How far can a piece of spacecraft go, where the signal still reaches planet Earth?

Right now, we don't know the distance of which the spacecraft can go but at the moment, we can go to Jupiter, but the signal takes a long time to reach back to planet Earth.

• Welcome to space! Can you edit your question to make it explicitly clear what you are asking? For example, are you asking about a specific spacecraft? Or about the furthest a signal could theoretically be received from a given spacecraft? As it stands your question is likely to be closed as unclear. – Organic Marble Sep 17 '19 at 1:30
• Yes, Dan's "infinity" answer is correct but unlikely to satisfy you. Please narrow down your question. – Camille Goudeseune Sep 17 '19 at 6:12

We have already sent spacecraft much farther than Jupiter. The spacecraft that is farthest away is Voyager 1. It is almost 30 times as far away as Jupiter, and it is still sending signals back. They think the signals will become too faint to detect in about six more years.

But that is not the farthest possible. As another answer said, there really is no clear upper limit. We could probably engineer a craft that could send detectable signals from light years away, especially if we build larger antennas here to pick up the faint signals. The harder part is getting the probe that far away. At currently achievable speeds, it would take a spacecraft thousands of years to reach a light year away.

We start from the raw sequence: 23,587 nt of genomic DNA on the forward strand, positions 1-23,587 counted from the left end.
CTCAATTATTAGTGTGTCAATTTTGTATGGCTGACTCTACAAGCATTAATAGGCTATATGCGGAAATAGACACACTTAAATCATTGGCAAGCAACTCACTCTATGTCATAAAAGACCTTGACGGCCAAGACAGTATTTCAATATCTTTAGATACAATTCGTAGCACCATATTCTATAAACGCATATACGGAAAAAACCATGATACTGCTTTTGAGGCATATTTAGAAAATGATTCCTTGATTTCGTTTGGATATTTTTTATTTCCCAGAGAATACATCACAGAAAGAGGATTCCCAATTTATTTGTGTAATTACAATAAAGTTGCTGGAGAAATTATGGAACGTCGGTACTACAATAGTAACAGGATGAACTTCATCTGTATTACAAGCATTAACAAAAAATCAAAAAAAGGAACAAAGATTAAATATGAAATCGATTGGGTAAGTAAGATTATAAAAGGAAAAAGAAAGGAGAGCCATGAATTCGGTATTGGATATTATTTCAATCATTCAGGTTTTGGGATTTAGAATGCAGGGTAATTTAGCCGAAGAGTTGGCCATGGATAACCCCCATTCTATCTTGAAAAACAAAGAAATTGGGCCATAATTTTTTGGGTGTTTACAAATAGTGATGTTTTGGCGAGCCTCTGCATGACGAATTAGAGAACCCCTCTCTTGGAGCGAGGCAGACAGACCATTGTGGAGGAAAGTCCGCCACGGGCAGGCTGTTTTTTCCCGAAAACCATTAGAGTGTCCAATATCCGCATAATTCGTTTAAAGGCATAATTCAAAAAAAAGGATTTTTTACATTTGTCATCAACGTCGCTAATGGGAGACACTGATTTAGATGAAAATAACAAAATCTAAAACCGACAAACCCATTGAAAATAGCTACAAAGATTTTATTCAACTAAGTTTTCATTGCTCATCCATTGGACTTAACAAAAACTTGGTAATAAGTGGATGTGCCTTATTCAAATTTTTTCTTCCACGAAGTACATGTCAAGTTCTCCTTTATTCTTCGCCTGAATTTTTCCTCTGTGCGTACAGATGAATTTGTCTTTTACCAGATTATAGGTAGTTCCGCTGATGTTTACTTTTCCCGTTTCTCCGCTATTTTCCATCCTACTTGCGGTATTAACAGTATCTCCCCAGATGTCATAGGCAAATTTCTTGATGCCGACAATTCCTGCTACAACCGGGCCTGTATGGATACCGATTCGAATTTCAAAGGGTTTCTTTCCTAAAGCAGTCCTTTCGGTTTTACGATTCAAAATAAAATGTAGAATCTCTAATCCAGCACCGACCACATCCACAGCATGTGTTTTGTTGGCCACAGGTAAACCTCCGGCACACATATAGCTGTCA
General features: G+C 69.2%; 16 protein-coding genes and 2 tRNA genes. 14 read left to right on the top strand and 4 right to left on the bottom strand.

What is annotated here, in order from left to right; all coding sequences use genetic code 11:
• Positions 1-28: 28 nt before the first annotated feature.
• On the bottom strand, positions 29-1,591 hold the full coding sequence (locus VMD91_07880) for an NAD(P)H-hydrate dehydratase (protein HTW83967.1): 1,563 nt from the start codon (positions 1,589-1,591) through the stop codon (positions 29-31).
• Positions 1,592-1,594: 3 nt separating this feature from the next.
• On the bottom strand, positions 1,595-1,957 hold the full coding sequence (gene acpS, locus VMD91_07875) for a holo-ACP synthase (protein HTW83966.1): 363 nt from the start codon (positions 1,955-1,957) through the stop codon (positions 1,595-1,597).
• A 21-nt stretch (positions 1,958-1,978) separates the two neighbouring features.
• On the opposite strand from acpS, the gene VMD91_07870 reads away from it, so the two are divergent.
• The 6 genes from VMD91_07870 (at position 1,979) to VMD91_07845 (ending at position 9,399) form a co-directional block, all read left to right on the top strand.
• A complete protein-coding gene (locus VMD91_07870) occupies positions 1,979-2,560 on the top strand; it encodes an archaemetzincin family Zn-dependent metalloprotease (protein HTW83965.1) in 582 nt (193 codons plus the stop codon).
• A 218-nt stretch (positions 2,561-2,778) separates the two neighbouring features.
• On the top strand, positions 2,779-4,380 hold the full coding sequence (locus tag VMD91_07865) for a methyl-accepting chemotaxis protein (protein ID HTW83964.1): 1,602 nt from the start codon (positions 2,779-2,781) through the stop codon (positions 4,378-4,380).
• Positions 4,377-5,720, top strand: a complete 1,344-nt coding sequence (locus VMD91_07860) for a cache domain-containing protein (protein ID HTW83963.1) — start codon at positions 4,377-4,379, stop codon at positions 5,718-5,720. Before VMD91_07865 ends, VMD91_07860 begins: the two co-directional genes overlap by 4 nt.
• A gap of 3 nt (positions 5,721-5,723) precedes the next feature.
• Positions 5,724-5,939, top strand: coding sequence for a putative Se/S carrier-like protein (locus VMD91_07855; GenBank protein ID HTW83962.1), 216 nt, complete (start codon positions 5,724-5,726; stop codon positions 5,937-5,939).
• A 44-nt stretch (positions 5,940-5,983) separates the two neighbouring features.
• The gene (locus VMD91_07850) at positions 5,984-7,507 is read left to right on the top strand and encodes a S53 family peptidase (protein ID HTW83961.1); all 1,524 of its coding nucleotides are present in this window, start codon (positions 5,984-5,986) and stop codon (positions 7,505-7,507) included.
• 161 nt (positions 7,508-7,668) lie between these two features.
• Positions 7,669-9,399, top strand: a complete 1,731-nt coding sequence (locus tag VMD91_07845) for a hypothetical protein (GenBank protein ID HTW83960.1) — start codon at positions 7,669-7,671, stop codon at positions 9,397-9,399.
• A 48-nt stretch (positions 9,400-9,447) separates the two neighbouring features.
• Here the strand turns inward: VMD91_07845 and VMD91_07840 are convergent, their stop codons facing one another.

Theoretically, a radio signal has an infinite range. It's just electromagnetic radiation. We can detect fast radio bursts from galaxies billions of light years from us.

Practically speaking, omnidirectional radio waves diminish in strength proportionally to the square of the distance. To improve on this, you need to use highly directionally beaming using either dish antennas or laser communication. For example, deep space probes typically have high gain dish antennas, and we talk to them through the Deep Space Network, which uses 70 meter dishes. Using that we can still communicate with Voyager, which has only a 23 watt transmitter.

At some point, even a highly directional signal of reasonable power will drop through the background noise floor and we'll no longer be able to hear it. How far that is depends on many things such as the dish size, transmit power, frequency, modulation type, acceptable error rate, etc.

I think it's fair to say that for reasonable probe sizes and power, the limit of radio communications is probably not too far outside our solar system, galactically speaking. Even from the nearest star you would need laser communications or extremely high power. The fast radio burst we detected from 3 billion light years was a few milliseconds long, and the input energy that created it was about what our sun puts out in total over about 80 years.

However, that burst DID get here from 3 billion light years away, and it's a radio signal.

With more details about your spacecraft a more accurate answer could be given, but without that maybe these more general answers will help.